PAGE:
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The most effective way to lose weight is to consume fewer calories than you expend, creating a calorie deficit. But if your calorie intake dips too low, says Lummus, your body could go into starvation mode. "Your body will start to store fat because it thinks it is not going to get anything," says Lummus. "You will be at a point where your body is kind of at a standstill."

Lummus says that when your body goes into starvation mode, your metabolism slows to a crawl, burning calories as slowly as possible to conserve its energy stores. This is why people who cut their calories too much may reach a plateau and stop losing weight.
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Old 04-07-2010, 08:00 PM   #9
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Been there, done that. Didn't have any affect on either of us.
What did you do?
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Old 04-07-2010, 08:22 PM   #10
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I think it's pretty well established that overly restricting calories lowers the metabolism. Most "experts" don't recommend going below 1000 for women, and even 1200 is sometimes considered a minimum. It depends on your size. If you're very physically active, you need to eat more than that.

What's really bad is that if you do this severe calorie restriction for too long, your body sheds muscle as well as fat - it's dangerous.

However, there are plenty of folks that insist the metabolism doesn't change to adjust to caloric intake. I never understood that simplistic point of view. The body is a very complex organism.

When dieting you need to restrict calories somewhat AND exercise at the same time so that you body holds on to the muscle and mostly sheds fat.

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Old 04-07-2010, 08:48 PM   #11
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I'm confused about why you did low caloric intake on a low carb diet. I thought one of the cool things about low carb diets like Atkins was that you didn't have to worry about how much food you ate or how many calories you consumed - the carbs was the only thing to worry about.

IIRC, Atkins, in his 1972 book, did say that many people also happened to lower their caloric intake while on his diet. It was not part of the diet, just an unintended consequence. He didn't go into too much detail other than to mention it, but throughout the book he said "eat when your're hungry".

Following along with the theme of our modern diet causing more health problems than it is preventing; I do recall reading at some time that our bodies responses to changes in caloric intake is about the same as it was eons ago when we were all hunter-gatherers. Fat cells are created to store energy to be expended during lean times. But during times of near starvation the body tries to hang on to the fat and will burn muscle first.

I think you should just restrict the carbs and not worry about the number of calories.

I reduced my carb intake starting two weeks ago tomorrow. I'm not really counting the total carb intake, I would guess it is somewhere in the range of 30-40 grams total per day, but other than Easter dinner I have cut out bread, potatoes, rice, juices, sodas, etc. I'm not even bothering to weigh myself. But the past several days I have found that my pants are all fitting much better, and several times today I found myself pulling them up by the waist because they were almost falling off.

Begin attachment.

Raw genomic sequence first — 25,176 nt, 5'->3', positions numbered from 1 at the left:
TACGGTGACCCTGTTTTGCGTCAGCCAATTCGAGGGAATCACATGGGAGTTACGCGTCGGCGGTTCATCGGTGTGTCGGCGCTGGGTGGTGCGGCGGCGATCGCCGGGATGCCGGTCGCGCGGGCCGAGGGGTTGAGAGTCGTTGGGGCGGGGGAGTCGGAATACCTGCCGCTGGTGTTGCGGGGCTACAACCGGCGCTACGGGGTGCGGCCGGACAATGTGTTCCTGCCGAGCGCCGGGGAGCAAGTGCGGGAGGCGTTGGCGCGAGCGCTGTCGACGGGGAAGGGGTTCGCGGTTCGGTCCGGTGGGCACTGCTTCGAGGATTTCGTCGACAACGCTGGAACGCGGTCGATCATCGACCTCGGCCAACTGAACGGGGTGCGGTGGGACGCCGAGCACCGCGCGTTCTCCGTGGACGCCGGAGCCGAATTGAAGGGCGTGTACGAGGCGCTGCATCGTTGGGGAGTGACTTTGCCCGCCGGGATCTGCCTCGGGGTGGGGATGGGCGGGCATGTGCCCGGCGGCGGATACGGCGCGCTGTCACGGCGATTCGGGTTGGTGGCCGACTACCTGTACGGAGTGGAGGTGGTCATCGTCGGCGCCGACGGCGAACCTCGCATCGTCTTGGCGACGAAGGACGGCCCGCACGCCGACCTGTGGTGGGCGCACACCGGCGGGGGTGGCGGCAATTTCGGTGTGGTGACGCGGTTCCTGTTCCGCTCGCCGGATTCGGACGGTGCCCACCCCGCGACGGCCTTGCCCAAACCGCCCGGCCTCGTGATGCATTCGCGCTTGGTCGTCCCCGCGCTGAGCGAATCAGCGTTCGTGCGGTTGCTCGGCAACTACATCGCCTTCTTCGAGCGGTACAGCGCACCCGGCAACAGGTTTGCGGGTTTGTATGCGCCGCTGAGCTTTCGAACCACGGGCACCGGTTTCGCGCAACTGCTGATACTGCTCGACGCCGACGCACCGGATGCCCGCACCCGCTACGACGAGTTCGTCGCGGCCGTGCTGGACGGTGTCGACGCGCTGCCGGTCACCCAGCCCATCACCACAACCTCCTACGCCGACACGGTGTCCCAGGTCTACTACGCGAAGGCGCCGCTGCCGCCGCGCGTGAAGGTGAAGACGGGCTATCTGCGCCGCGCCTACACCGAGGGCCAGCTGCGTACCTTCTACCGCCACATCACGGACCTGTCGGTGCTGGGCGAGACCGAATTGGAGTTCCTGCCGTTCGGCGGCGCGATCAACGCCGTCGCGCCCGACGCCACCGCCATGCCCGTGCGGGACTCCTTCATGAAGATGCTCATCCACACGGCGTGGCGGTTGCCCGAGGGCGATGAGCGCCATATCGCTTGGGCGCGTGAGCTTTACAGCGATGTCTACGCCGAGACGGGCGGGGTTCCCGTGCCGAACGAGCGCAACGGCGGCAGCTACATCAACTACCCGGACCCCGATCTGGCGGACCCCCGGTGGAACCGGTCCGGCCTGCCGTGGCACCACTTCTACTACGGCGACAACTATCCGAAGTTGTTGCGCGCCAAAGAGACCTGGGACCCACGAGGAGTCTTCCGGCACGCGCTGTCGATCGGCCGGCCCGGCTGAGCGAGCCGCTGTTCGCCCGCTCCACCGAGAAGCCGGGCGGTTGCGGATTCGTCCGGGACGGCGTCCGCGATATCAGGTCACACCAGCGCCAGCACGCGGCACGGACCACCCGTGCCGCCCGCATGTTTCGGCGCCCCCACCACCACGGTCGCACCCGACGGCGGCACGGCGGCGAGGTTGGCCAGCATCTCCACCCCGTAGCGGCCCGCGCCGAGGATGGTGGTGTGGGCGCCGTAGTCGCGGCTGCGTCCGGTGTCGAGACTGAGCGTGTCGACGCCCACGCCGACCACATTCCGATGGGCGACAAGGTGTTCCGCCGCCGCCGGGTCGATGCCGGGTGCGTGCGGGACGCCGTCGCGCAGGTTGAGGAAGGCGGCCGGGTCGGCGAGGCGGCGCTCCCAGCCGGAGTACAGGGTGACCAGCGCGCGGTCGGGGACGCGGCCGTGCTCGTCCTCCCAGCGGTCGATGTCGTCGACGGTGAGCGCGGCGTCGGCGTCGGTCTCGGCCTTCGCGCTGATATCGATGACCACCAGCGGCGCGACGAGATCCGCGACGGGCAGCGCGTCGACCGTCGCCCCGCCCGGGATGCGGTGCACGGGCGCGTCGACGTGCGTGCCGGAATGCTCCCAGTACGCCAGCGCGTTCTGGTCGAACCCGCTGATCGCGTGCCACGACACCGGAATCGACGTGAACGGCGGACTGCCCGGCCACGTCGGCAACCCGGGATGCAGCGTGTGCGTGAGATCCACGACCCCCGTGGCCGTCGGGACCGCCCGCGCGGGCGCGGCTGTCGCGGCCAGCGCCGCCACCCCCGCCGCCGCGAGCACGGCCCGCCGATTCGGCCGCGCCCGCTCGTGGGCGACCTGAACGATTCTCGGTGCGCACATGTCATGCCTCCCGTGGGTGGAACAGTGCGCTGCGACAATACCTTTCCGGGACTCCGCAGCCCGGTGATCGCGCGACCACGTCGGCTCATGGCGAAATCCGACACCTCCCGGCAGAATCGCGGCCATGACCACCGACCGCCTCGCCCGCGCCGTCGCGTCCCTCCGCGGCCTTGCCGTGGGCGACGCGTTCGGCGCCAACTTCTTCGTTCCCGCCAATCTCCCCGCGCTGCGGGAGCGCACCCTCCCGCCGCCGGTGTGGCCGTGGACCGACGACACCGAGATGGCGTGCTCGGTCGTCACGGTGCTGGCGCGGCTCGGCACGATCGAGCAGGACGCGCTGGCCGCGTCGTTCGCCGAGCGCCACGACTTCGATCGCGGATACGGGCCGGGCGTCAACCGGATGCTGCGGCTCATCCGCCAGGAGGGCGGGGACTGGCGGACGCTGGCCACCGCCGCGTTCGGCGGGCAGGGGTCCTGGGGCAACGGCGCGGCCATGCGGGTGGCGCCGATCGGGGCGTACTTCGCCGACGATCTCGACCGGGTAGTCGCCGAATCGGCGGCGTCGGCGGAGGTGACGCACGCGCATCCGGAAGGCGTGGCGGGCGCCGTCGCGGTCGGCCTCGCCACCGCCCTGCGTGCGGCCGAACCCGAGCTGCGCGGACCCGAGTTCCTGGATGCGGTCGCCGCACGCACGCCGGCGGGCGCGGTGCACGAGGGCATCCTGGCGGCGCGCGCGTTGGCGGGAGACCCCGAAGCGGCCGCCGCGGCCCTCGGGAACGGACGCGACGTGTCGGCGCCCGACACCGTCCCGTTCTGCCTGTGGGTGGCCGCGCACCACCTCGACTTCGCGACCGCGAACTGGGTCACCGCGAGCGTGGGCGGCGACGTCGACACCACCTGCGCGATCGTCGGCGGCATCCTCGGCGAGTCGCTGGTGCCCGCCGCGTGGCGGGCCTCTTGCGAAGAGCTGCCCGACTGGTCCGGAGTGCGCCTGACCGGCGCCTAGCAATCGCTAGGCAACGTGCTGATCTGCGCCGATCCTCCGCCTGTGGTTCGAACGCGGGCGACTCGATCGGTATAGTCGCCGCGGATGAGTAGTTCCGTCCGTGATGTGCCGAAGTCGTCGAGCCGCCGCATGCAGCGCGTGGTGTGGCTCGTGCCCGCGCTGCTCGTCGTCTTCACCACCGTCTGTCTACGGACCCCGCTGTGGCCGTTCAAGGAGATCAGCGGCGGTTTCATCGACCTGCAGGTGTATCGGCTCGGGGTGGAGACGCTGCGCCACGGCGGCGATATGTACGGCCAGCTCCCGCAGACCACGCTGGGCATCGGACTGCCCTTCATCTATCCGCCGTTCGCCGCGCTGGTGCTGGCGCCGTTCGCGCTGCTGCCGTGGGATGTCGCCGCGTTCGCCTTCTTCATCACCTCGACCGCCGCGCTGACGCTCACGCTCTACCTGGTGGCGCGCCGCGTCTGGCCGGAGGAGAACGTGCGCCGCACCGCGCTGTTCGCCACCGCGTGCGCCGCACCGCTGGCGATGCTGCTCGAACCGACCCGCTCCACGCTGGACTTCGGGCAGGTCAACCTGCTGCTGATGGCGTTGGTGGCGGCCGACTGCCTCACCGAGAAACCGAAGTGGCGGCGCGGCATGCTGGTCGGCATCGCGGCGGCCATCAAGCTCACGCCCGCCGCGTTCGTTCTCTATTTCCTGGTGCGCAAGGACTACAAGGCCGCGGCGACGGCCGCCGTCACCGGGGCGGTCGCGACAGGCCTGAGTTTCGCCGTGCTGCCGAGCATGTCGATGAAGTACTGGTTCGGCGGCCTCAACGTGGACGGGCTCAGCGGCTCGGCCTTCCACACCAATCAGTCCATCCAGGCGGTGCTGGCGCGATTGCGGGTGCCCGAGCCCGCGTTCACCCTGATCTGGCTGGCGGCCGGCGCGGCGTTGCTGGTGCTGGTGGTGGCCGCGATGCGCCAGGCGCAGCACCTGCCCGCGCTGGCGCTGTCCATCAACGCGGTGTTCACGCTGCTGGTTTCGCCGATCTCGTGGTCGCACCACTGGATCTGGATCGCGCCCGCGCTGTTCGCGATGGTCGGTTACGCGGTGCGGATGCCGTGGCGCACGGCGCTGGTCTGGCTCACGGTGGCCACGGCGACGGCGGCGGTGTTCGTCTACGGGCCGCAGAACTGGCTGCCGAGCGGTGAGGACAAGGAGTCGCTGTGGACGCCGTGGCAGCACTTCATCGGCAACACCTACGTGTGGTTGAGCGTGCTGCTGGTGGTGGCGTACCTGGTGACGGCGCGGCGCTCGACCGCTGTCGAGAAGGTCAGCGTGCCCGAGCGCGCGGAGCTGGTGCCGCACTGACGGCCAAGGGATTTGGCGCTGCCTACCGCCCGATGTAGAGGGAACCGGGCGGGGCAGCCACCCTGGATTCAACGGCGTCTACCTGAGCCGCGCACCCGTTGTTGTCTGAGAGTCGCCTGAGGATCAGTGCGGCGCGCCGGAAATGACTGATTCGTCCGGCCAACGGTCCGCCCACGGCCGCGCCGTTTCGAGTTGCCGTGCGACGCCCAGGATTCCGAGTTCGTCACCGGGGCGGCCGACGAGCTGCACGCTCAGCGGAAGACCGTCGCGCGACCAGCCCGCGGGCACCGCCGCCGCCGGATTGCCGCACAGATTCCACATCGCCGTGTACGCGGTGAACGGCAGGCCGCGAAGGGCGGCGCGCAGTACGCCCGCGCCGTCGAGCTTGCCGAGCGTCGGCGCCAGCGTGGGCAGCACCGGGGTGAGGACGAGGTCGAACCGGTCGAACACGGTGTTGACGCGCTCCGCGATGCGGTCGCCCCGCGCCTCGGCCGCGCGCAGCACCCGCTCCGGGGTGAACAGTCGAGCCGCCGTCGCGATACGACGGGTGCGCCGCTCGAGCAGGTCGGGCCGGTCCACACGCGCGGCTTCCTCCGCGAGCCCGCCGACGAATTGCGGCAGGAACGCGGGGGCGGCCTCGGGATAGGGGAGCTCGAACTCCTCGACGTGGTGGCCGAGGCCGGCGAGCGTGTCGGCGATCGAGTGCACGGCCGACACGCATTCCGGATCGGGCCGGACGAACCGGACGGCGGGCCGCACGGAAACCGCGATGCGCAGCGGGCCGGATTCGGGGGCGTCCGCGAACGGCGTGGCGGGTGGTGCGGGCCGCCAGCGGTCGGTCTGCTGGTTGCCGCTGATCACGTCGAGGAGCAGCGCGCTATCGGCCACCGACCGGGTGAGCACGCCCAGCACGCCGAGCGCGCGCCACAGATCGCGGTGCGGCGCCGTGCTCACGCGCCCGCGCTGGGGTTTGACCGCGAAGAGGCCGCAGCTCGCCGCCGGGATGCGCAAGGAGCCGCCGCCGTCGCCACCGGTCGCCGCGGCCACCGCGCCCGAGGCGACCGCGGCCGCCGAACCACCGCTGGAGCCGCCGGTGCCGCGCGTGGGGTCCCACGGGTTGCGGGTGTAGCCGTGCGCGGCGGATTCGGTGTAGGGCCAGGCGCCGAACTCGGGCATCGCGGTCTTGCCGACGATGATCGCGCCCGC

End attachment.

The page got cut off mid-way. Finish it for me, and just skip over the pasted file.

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Old 04-07-2010, 09:00 PM   #12
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I read someplace (and can't find the reference now, so don't know how authoritative it was) that drinking too much water (48 oz doesn't seem that excessive) is bad because could lose too much salt / minerals.
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Old 04-07-2010, 09:04 PM   #13
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I read someplace (and can't find the reference now, so don't know how authoritative it was) that drinking too much water (48 oz doesn't seem that excessive) is bad because could lose too much salt / minerals.
I think this is only an issue if you are eating no food at the same time. Otherwise, the salt/minerals is easily restored by food.

It becomes dangerous for runners who are drinking a lot of water during a long run and not taking in any other nutrients. Not really an issue for people eating meals.

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Old 04-07-2010, 09:46 PM   #14
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As others have said, I thought it was pretty well understood that too few calories will slow your metabolism. Makes sense, even w/o understanding the mechanics. People evolved, and the ones who made it were the ones who survived the lean times. One way is to slow the metabolism. And then, when you do eat, you really put the fat on, to save that for the next lean time.

I'd also be careful about assigning significance to a single pound either way. 16 Oz of water is about one pound. One pair of shoes versus another, or a belt, etc, makes a difference. The body just varies.

When I was serious about losing weight, I measured myself every day at work, on the same scale, at the same time, and w/o getting into too much detail, followed the same 'procedure' each day, as much as possible. I even factored in the pair of shoes I had that weighed significantly more than the others. Even with that, I could have variations of 2 pounds from day to day, easy. Never paid attention to any single measurement, I looked at the running averages and trends. If you start responding to single readings, you will find yourself in the classic 'under-damped' cycle, and you'll probably be doing exactly the wrong thing at exactly the wrong time.